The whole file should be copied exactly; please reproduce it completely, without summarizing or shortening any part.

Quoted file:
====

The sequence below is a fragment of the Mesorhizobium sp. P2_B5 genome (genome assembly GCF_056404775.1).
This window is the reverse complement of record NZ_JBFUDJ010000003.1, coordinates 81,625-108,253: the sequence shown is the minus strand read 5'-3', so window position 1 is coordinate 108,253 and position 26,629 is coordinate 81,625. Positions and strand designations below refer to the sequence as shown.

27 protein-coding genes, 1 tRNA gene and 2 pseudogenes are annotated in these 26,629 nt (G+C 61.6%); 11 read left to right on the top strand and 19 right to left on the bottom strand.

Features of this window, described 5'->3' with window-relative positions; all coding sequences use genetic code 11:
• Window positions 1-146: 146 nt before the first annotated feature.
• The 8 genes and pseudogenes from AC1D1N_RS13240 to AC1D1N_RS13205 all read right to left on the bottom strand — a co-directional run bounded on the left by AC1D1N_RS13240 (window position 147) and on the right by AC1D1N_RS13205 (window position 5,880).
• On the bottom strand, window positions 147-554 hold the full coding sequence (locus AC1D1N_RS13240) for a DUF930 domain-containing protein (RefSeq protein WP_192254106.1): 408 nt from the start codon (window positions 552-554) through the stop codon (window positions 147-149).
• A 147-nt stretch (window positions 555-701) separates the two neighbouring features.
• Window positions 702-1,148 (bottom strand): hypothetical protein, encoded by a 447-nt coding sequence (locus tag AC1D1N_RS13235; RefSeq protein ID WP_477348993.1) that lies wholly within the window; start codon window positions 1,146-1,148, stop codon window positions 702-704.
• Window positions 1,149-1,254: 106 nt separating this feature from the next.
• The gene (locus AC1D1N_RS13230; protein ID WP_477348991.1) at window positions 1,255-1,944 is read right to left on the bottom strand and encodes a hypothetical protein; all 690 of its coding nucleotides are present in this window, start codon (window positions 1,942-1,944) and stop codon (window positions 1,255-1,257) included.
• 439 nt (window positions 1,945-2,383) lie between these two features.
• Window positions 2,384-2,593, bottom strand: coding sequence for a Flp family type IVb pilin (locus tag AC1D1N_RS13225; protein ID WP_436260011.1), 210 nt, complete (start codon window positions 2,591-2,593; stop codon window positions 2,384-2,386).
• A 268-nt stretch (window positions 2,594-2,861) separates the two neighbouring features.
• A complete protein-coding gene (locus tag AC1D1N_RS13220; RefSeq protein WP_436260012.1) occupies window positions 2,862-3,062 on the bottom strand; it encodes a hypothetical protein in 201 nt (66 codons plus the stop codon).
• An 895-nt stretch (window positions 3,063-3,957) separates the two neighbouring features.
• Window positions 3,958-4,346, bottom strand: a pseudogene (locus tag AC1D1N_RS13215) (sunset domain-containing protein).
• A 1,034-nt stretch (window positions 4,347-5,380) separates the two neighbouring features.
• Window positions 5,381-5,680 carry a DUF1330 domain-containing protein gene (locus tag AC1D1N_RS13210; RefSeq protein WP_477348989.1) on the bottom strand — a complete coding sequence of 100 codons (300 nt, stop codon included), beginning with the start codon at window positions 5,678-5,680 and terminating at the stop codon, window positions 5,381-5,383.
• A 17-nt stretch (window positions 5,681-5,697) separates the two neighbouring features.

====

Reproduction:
The sequence below is a fragment of the Mesorhizobium sp. P2_B5 genome (genome assembly GCF_056404775.1).
This window is the reverse complement of record NZ_JBFUDJ010000003.1, coordinates 81,625-108,253: the sequence shown is the minus strand read 5'-3', so window position 1 is coordinate 108,253 and position 26,629 is coordinate 81,625. Positions and strand designations below refer to the sequence as shown.

27 protein-coding genes, 1 tRNA gene and 2 pseudogenes are annotated in these 26,629 nt (G+C 61.6%); 11 read left to right on the top strand and 19 right to left on the bottom strand.

Features of this window, described 5'->3' with window-relative positions; all coding sequences use genetic code 11:
• Window positions 1-146: 146 nt before the first annotated feature.
• The 8 genes and pseudogenes from AC1D1N_RS13240 to AC1D1N_RS13205 all read right to left on the bottom strand — a co-directional run bounded on the left by AC1D1N_RS13240 (window position 147) and on the right by AC1D1N_RS13205 (window position 5,880).
• On the bottom strand, window positions 147-554 hold the full coding sequence (locus AC1D1N_RS13240) for a DUF930 domain-containing protein (RefSeq protein WP_192254106.1): 408 nt from the start codon (window positions 552-554) through the stop codon (window positions 147-149).
• A 147-nt stretch (window positions 555-701) separates the two neighbouring features.
• Window positions 702-1,148 (bottom strand): hypothetical protein, encoded by a 447-nt coding sequence (locus tag AC1D1N_RS13235; RefSeq protein ID WP_477348993.1) that lies wholly within the window; start codon window positions 1,146-1,148, stop codon window positions 702-704.
• Window positions 1,149-1,254: 106 nt separating this feature from the next.
• The gene (locus AC1D1N_RS13230; protein ID WP_477348991.1) at window positions 1,255-1,944 is read right to left on the bottom strand and encodes a hypothetical protein; all 690 of its coding nucleotides are present in this window, start codon (window positions 1,942-1,944) and stop codon (window positions 1,255-1,257) included.
• 439 nt (window positions 1,945-2,383) lie between these two features.
• Window positions 2,384-2,593, bottom strand: coding sequence for a Flp family type IVb pilin (locus tag AC1D1N_RS13225; protein ID WP_436260011.1), 210 nt, complete (start codon window positions 2,591-2,593; stop codon window positions 2,384-2,386).
• A 268-nt stretch (window positions 2,594-2,861) separates the two neighbouring features.
• A complete protein-coding gene (locus tag AC1D1N_RS13220; RefSeq protein WP_436260012.1) occupies window positions 2,862-3,062 on the bottom strand; it encodes a hypothetical protein in 201 nt (66 codons plus the stop codon).
• An 895-nt stretch (window positions 3,063-3,957) separates the two neighbouring features.
• Window positions 3,958-4,346, bottom strand: a pseudogene (locus tag AC1D1N_RS13215) (sunset domain-containing protein).
• A 1,034-nt stretch (window positions 4,347-5,380) separates the two neighbouring features.
• Window positions 5,381-5,680 carry a DUF1330 domain-containing protein gene (locus tag AC1D1N_RS13210; RefSeq protein WP_477348989.1) on the bottom strand — a complete coding sequence of 100 codons (300 nt, stop codon included), beginning with the start codon at window positions 5,678-5,680 and terminating at the stop codon, window positions 5,381-5,383.
• A 17-nt stretch (window positions 5,681-5,697) separates the two neighbouring features.